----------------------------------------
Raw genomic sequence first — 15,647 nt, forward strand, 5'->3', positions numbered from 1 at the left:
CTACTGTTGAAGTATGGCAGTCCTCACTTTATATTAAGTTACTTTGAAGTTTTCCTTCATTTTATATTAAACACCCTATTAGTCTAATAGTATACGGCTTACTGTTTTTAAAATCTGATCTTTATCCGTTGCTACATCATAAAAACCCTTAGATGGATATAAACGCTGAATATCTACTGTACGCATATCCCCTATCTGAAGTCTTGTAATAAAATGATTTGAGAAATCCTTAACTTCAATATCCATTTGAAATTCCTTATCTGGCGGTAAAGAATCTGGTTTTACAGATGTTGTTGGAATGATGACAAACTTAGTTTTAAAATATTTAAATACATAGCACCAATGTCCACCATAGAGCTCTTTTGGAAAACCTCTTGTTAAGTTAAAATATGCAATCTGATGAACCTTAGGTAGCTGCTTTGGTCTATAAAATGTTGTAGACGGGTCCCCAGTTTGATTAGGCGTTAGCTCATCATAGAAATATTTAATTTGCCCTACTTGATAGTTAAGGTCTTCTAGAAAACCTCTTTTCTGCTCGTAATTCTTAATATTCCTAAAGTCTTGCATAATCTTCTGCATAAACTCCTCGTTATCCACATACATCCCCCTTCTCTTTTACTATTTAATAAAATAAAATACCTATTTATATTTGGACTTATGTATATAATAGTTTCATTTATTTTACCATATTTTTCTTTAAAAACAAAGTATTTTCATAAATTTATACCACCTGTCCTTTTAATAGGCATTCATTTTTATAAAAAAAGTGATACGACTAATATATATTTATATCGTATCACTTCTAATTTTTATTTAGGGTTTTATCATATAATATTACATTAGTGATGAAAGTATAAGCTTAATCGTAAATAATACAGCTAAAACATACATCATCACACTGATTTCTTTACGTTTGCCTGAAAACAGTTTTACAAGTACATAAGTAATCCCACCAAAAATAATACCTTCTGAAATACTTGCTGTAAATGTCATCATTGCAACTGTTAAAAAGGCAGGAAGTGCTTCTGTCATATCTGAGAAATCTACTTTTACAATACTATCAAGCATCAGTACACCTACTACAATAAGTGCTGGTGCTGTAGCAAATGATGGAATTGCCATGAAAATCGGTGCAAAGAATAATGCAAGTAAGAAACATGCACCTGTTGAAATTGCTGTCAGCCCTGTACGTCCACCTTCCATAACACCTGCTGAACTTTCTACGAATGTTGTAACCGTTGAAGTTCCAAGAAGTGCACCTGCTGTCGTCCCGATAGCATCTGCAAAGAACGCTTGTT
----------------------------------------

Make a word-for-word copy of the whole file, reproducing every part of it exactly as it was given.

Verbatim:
Raw genomic sequence first — 15,647 nt, forward strand, 5'->3', positions numbered from 1 at the left:
CTACTGTTGAAGTATGGCAGTCCTCACTTTATATTAAGTTACTTTGAAGTTTTCCTTCATTTTATATTAAACACCCTATTAGTCTAATAGTATACGGCTTACTGTTTTTAAAATCTGATCTTTATCCGTTGCTACATCATAAAAACCCTTAGATGGATATAAACGCTGAATATCTACTGTACGCATATCCCCTATCTGAAGTCTTGTAATAAAATGATTTGAGAAATCCTTAACTTCAATATCCATTTGAAATTCCTTATCTGGCGGTAAAGAATCTGGTTTTACAGATGTTGTTGGAATGATGACAAACTTAGTTTTAAAATATTTAAATACATAGCACCAATGTCCACCATAGAGCTCTTTTGGAAAACCTCTTGTTAAGTTAAAATATGCAATCTGATGAACCTTAGGTAGCTGCTTTGGTCTATAAAATGTTGTAGACGGGTCCCCAGTTTGATTAGGCGTTAGCTCATCATAGAAATATTTAATTTGCCCTACTTGATAGTTAAGGTCTTCTAGAAAACCTCTTTTCTGCTCGTAATTCTTAATATTCCTAAAGTCTTGCATAATCTTCTGCATAAACTCCTCGTTATCCACATACATCCCCCTTCTCTTTTACTATTTAATAAAATAAAATACCTATTTATATTTGGACTTATGTATATAATAGTTTCATTTATTTTACCATATTTTTCTTTAAAAACAAAGTATTTTCATAAATTTATACCACCTGTCCTTTTAATAGGCATTCATTTTTATAAAAAAAGTGATACGACTAATATATATTTATATCGTATCACTTCTAATTTTTATTTAGGGTTTTATCATATAATATTACATTAGTGATGAAAGTATAAGCTTAATCGTAAATAATACAGCTAAAACATACATCATCACACTGATTTCTTTACGTTTGCCTGAAAACAGTTTTACAAGTACATAAGTAATCCCACCAAAAATAATACCTTCTGAAATACTTGCTGTAAATGTCATCATTGCAACTGTTAAAAAGGCAGGAAGTGCTTCTGTCATATCTGAGAAATCTACTTTTACAATACTATCAAGCATCAGTACACCTACTACAATAAGTGCTGGTGCTGTAGCAAATGATGGAATTGCCATGAAAATCGGTGCAAAGAATAATGCAAGTAAGAAACATGCACCTGTTGAAATTGCTGTCAGCCCTGTACGTCCACCTTCCATAACACCTGCTGAACTTTCTACGAATGTTGTAACCGTTGAAGTTCCAAGAAGTGCACCTGCTGTCGTCCCGATAGCATCTGCAAAGAACGCTTGTT